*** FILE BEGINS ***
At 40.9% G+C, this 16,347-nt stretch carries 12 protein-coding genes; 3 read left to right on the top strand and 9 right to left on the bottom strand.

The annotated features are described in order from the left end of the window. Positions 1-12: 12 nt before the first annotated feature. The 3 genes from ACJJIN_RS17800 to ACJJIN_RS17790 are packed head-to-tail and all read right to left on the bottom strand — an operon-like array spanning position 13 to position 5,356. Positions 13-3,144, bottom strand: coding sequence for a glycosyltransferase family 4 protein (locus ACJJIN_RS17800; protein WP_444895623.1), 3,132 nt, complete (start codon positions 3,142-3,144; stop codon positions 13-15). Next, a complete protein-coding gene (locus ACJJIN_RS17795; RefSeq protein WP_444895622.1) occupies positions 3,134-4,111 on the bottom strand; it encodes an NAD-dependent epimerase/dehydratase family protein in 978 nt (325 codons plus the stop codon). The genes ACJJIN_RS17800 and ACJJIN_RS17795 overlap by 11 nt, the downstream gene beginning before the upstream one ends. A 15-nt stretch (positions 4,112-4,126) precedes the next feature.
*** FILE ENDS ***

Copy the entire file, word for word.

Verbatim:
At 40.9% G+C, this 16,347-nt stretch carries 12 protein-coding genes; 3 read left to right on the top strand and 9 right to left on the bottom strand.

The annotated features are described in order from the left end of the window. Positions 1-12: 12 nt before the first annotated feature. The 3 genes from ACJJIN_RS17800 to ACJJIN_RS17790 are packed head-to-tail and all read right to left on the bottom strand — an operon-like array spanning position 13 to position 5,356. Positions 13-3,144, bottom strand: coding sequence for a glycosyltransferase family 4 protein (locus ACJJIN_RS17800; protein WP_444895623.1), 3,132 nt, complete (start codon positions 3,142-3,144; stop codon positions 13-15). Next, a complete protein-coding gene (locus ACJJIN_RS17795; RefSeq protein WP_444895622.1) occupies positions 3,134-4,111 on the bottom strand; it encodes an NAD-dependent epimerase/dehydratase family protein in 978 nt (325 codons plus the stop codon). The genes ACJJIN_RS17800 and ACJJIN_RS17795 overlap by 11 nt, the downstream gene beginning before the upstream one ends. A 15-nt stretch (positions 4,112-4,126) precedes the next feature.